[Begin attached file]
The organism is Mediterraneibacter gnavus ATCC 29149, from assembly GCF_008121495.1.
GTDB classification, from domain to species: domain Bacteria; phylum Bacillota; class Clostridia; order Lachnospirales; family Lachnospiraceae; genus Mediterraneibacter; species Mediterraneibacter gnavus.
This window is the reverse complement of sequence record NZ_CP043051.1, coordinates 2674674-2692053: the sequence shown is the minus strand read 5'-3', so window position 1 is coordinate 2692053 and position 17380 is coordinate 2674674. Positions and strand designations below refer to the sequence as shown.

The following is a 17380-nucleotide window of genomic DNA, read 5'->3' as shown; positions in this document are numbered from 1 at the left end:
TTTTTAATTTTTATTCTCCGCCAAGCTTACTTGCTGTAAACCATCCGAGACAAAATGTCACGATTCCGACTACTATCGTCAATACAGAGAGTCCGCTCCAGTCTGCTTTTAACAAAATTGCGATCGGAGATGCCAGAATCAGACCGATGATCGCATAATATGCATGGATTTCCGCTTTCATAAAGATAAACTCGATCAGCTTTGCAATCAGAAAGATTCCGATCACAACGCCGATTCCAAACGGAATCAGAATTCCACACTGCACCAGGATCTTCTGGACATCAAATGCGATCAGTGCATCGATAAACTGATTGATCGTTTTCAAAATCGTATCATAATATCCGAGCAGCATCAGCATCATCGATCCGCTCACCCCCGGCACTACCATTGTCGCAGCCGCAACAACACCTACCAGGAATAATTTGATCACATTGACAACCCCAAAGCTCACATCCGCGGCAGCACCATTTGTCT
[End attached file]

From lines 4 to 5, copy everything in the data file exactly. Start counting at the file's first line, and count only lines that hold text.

The following is a 17380-nucleotide window of genomic DNA, read 5'->3' as shown; positions in this document are numbered from 1 at the left end:
TTTTTAATTTTTATTCTCCGCCAAGCTTACTTGCTGTAAACCATCCGAGACAAAATGTCACGATTCCGACTACTATCGTCAATACAGAGAGTCCGCTCCAGTCTGCTTTTAACAAAATTGCGATCGGAGATGCCAGAATCAGACCGATGATCGCATAATATGCATGGATTTCCGCTTTCATAAAGATAAACTCGATCAGCTTTGCAATCAGAAAGATTCCGATCACAACGCCGATTCCAAACGGAATCAGAATTCCACACTGCACCAGGATCTTCTGGACATCAAATGCGATCAGTGCATCGATAAACTGATTGATCGTTTTCAAAATCGTATCATAATATCCGAGCAGCATCAGCATCATCGATCCGCTCACCCCCGGCACTACCATTGTCGCAGCCGCAACAACACCTACCAGGAATAATTTGATCACATTGACAACCCCAAAGCTCACATCCGCGGCAGCACCATTTGTCT